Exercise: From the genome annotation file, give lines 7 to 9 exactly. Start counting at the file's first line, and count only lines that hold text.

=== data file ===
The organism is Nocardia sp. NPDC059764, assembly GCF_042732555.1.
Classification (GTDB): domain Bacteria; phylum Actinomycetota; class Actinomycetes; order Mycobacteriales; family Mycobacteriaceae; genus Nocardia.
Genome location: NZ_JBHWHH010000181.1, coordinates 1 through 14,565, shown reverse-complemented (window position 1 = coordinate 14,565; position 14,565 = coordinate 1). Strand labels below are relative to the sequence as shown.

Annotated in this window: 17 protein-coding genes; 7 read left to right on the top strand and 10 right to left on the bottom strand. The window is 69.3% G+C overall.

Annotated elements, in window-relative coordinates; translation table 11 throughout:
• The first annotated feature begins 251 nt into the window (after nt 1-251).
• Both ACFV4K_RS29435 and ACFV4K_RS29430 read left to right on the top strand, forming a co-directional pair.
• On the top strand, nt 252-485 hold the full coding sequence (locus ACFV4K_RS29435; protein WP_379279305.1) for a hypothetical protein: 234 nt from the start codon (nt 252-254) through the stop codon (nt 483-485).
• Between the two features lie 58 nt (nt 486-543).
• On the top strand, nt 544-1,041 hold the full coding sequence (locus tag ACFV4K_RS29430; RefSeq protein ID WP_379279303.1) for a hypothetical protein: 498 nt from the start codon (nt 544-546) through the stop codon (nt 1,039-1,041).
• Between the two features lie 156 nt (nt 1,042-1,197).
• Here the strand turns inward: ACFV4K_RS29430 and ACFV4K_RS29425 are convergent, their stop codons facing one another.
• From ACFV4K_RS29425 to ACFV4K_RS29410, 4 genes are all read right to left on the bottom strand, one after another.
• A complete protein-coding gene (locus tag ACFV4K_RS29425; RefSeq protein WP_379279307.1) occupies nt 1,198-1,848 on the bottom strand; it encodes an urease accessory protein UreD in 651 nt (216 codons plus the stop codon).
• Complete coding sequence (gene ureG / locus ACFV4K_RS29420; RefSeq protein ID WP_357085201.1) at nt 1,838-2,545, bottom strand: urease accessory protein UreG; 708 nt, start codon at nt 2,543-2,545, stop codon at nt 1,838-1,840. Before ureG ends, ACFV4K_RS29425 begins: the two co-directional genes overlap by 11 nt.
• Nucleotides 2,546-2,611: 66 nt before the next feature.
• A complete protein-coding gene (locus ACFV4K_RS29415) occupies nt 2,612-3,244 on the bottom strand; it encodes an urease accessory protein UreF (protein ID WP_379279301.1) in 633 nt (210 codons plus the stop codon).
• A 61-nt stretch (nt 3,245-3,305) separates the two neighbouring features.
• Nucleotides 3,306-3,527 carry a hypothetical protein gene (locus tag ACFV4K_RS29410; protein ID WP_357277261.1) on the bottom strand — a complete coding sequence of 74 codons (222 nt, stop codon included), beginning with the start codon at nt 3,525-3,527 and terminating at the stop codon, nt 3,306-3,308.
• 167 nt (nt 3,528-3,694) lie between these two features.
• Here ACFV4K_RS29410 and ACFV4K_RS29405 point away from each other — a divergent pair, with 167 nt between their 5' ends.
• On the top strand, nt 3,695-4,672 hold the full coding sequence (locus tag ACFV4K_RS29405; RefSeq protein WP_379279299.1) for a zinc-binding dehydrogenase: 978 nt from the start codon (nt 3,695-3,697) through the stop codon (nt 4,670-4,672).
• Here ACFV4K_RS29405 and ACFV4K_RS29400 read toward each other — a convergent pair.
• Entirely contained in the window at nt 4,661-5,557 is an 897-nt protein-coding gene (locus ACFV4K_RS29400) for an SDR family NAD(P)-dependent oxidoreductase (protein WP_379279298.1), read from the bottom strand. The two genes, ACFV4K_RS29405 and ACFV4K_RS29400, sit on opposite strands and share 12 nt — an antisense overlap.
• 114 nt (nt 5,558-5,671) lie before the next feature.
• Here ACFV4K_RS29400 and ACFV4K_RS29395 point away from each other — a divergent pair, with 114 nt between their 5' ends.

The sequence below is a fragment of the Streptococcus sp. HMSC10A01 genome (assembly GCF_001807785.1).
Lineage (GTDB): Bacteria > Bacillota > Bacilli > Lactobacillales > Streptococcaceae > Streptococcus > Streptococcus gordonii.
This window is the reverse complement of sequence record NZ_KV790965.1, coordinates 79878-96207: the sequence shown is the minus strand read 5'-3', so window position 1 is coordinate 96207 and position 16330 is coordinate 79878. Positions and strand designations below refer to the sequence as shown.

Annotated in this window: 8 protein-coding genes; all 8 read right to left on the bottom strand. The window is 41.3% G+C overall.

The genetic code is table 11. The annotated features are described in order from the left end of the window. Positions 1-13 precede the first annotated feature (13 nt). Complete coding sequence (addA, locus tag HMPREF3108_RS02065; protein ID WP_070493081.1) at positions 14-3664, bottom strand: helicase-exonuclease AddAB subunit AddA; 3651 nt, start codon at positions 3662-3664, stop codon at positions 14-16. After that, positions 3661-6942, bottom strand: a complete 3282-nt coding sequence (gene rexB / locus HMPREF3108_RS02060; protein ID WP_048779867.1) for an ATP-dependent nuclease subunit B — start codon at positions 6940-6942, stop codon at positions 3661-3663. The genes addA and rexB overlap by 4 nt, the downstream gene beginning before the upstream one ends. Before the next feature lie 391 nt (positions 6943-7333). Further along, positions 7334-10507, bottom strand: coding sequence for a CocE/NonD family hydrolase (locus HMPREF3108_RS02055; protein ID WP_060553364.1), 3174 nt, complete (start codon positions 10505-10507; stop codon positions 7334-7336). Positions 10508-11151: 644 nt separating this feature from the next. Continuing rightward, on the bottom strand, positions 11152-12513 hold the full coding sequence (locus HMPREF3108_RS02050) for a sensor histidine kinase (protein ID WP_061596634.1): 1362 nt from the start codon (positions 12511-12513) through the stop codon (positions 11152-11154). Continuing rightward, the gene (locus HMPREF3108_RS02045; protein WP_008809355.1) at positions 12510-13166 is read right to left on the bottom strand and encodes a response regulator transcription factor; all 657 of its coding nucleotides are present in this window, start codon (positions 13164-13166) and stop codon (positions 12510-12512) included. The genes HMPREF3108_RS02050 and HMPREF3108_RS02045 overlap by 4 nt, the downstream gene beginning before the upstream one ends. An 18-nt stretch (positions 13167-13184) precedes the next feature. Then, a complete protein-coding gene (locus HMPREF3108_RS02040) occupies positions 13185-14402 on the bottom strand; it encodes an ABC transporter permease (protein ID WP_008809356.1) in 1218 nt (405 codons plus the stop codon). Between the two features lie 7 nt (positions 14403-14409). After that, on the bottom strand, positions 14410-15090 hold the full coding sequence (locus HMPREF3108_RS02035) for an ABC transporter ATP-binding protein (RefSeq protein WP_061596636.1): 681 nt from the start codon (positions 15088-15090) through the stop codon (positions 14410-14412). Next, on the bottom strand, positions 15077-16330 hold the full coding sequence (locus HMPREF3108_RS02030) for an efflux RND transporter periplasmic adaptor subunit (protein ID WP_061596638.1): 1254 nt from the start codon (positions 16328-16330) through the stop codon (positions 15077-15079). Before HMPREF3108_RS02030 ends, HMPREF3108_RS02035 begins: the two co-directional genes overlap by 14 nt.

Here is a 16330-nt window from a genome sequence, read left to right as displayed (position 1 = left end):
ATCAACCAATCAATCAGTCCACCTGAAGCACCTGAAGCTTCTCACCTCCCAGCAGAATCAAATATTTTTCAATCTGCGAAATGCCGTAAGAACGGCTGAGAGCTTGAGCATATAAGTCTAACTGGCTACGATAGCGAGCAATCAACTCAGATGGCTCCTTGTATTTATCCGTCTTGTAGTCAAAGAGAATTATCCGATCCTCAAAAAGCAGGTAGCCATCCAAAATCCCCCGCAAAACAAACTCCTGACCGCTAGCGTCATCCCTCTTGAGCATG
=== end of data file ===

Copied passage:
• Both ACFV4K_RS29435 and ACFV4K_RS29430 read left to right on the top strand, forming a co-directional pair.
• On the top strand, nt 252-485 hold the full coding sequence (locus ACFV4K_RS29435; protein WP_379279305.1) for a hypothetical protein: 234 nt from the start codon (nt 252-254) through the stop codon (nt 483-485).
• Between the two features lie 58 nt (nt 486-543).